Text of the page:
Over the last decade or so ad agencies have looked to work more and more with start-ups and founders. It felt exciting to work with some of these people as they ‘moved fast and broke things’. There was a disdain for the traditional rules of everything — including marketing. There were some good campaigns made and some very good profits.
The idea of the normal brand manager, the bland manager, from a normal middle of the road FMCG brand seemed a bit dull. All those research groups, the formal feedback and adherence to budgets. That wasn’t new. That wasn’t sexy anymore.
Having worked on both sides of the fence on this one — as an agency but also in a few different start-ups — it’s clear to me that the number of founders producing good work is incredibly low.
To be a successful founder you have to be a big of a nutjob. There are exceptions; Alex Chung the founder of GIPHY is a lovely, intelligent, thoughtful and creative person, the guys who founded Dots are the same. Both Dots and GIPHY were made at betaworks, where I was head of creative for six years. We definitely looked for a certain type of founder; a builder, with appreciation of design and no assholes. But that does not describe most founders.
You need a tough skin to be a founder. You need incredible confidence in yourself. It’s incredibly stressful. For many, seeking outside help — especially on something as lame as advertising — is seen as a weakness.
I was reminded of this recently when we chatting with a founder about a potential project. They approached us. We put together some ideas — for free. The founder hated them. Which is fine. But then a few hours later they went beserk about how we had wasted their time. They said they were ‘furious’ and that we should never contact them again.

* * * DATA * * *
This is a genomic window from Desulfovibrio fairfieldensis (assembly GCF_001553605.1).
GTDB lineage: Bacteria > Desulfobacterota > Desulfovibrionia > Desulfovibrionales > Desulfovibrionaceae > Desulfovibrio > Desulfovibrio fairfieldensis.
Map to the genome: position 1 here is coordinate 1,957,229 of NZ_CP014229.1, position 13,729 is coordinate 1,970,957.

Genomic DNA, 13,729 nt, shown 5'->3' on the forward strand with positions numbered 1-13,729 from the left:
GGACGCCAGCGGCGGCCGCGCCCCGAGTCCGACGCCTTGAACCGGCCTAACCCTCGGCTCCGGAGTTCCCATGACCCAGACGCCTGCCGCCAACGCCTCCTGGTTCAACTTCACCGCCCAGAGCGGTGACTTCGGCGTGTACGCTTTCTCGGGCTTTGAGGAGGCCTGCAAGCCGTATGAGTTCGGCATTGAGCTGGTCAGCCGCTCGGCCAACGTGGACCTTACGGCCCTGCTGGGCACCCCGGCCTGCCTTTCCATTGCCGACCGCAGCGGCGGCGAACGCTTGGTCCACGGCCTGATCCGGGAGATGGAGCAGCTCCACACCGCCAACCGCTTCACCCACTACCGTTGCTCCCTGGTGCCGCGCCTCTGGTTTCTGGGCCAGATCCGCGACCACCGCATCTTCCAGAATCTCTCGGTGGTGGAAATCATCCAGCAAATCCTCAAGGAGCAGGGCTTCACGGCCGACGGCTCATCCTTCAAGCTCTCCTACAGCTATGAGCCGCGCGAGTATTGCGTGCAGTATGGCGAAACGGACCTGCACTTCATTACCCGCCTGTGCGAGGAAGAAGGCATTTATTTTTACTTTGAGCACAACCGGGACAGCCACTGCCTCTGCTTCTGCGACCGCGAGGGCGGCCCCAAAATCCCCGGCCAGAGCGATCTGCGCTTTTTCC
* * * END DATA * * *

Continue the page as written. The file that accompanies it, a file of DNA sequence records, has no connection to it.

I found this quite amusing. We had done the work — probably only a day or two — but you know what it’s like, your brain never really switches off, so probably longer in reality. The founder had spent five minutes reading the ideas. Then offloaded on us about how we had wasted their time.
This is what most founders are like. They perceive their time as more valuable than anyone else’s. Everything must work for them and if it doesn’t you’re the idiot, not them.
Of course many big businesses are made by mavericks. But there is a fine line between maverick and psycho. Not one, but now two, Tom Cruise movies spend a couple of hours regurgitating this idea.
For me, these days, there is something to be said for a good ole brand manager that sticks to the rules. I have always thought that if I’m given a real brief, with a real budget, with a real deadline — in other words some work will be made (has to be made, product is on the shelfs etc) then there is no reason not to come up with something good.
It doesn’t always work out like that. Your good work might not get bought. There are myriad reasons why. You could blame ‘the system’, and say you need more adventurous clients. But be careful what you wish for.